I was amused the other day to read that JK Rowling is writing her first adult fiction novel. Did you hear that, all you post-pubescent Potter fans? Her FIRST adult fiction novel. Well, doesn’t that just pee all over your fiery protestations that the Harry Potter books are not children’s books? Straight from the horse’s mouth: they’re children’s books. The fact that you like reading them does not elevate them to adult fiction; rather it metaphorically lowers you into those half-size colourful chairs they leave scattered around the children’s section of your local library. Yes, indeed, you’ve been reading children’s books for all these years. Haaaaaaaaaaaaa.
Okay, to be fair, she is probably defining her new offering as an adult book to make sure it isn’t bought for children. I imagine there will be some swearing, death, and fornication in it. Which means the Potter series could be classed as being of universal appeal, rather than just for children. However, as an adult myself, I am not particularly attracted to anything on paper or celluloid that doesn’t contain plenty of the abovementioned swearing, death and fornication. A cloak of invisibility doesn’t do it for me.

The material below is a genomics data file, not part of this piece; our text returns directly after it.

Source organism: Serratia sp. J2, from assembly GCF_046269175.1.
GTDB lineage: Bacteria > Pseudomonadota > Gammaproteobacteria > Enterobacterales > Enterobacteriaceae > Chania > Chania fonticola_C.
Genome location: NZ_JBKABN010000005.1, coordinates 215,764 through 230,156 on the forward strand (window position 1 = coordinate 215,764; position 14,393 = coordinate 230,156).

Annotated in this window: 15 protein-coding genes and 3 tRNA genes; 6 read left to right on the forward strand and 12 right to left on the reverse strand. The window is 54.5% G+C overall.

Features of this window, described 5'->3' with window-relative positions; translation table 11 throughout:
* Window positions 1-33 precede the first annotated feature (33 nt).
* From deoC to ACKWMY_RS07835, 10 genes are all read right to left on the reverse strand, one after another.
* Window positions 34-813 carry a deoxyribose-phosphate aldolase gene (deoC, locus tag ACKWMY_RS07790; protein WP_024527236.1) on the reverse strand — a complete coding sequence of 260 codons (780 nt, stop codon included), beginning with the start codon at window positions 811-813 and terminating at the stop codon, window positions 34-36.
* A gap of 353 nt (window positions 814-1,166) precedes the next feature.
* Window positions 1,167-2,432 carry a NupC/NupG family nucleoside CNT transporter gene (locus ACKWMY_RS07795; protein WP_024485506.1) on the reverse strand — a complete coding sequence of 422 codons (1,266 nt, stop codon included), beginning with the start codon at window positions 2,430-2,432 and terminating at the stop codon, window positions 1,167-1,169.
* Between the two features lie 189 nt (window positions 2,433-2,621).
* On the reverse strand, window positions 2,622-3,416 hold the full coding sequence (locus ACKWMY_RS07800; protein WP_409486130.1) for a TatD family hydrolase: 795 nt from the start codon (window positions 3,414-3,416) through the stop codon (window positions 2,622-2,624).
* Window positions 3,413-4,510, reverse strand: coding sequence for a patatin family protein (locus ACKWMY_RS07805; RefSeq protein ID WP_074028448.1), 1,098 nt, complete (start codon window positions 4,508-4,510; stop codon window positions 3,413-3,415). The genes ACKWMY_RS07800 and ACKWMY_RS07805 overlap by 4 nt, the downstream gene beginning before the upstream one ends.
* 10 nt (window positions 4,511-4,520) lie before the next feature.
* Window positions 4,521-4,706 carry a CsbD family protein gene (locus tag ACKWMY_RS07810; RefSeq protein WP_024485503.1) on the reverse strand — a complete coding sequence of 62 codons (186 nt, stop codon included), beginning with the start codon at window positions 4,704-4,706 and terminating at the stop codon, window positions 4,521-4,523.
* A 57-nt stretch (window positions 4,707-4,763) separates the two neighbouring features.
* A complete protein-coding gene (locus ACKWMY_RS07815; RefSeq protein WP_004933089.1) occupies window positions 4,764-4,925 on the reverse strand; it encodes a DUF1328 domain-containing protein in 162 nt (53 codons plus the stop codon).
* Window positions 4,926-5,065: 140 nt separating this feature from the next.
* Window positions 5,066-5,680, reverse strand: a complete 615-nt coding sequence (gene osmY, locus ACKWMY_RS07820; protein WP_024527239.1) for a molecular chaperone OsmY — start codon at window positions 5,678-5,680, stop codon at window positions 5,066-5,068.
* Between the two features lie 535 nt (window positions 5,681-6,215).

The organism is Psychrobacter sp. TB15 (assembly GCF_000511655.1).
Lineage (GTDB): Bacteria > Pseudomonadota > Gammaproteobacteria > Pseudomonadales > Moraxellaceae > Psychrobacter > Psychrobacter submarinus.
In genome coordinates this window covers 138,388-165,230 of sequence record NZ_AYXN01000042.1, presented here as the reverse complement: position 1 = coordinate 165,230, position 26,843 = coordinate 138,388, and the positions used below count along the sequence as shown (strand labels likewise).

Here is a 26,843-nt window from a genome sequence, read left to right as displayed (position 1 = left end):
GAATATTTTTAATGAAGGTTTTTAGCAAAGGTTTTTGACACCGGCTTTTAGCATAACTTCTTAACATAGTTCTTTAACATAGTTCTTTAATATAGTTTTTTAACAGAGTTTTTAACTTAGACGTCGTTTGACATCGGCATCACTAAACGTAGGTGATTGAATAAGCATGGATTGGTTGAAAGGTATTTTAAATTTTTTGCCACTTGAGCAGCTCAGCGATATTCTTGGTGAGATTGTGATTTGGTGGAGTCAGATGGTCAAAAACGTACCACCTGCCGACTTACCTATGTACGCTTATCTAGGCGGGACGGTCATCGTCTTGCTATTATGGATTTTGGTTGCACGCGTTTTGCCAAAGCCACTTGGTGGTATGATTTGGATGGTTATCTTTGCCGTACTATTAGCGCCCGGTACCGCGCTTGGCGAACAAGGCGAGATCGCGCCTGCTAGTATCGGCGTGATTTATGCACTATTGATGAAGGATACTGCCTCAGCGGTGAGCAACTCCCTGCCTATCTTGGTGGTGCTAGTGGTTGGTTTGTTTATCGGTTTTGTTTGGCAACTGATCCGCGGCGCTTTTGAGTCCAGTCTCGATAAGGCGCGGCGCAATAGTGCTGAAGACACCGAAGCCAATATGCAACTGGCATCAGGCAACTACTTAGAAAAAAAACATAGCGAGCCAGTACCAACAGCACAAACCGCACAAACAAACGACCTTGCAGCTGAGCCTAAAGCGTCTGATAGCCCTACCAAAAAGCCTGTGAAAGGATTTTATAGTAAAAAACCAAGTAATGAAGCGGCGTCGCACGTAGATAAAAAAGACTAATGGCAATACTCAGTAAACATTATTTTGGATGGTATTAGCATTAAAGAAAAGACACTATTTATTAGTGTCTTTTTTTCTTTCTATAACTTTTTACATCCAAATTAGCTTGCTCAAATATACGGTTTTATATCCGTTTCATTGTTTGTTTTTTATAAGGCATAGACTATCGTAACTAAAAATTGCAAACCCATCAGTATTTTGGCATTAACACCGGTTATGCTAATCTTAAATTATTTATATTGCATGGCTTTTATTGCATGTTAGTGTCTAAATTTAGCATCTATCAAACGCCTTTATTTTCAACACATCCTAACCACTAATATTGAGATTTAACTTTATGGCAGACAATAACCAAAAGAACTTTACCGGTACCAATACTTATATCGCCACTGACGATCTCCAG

Or I like the material to be laugh-out-loud funny. Speaking of which, Rowling’s new book is entitled “The Casual Vacancy”, and is, according to her publisher, “blackly comic”. I’m not sure we can or should read anything into that. I can’t recall too many belly laughs in the Potter films. We’ll see.
Well, I won’t, as I will not be buying it. Not only do I not want to be proven wrong on my assumption it may not be very funny, I also don’t fancy shelling out the euro equivalent of $35 for it in hard cover. Or $20 as an e-book.
On that score, I have changed my mind. I would now, on principal, rather pay more to hold a solid book in my hands, even if that fells a few more Amazonian trees. I resent the idea of paying $20 for a poxy download. There has been a heap of news over the past few months about this – all the price-fixing and dodgy agreements and outrageous behaviour of the big publishers (in cahoots with the rotten Apple). Unless these a-holes want to sell me their electronic words for, say, $5, then they can bloody well build me a real book. I want to see some effort for my hard-earned shekels.
Come on, Potter fans, defend your Queen. There’s a space at the foot of the page for comments. Or would you rather put a spell on me? Oooooo.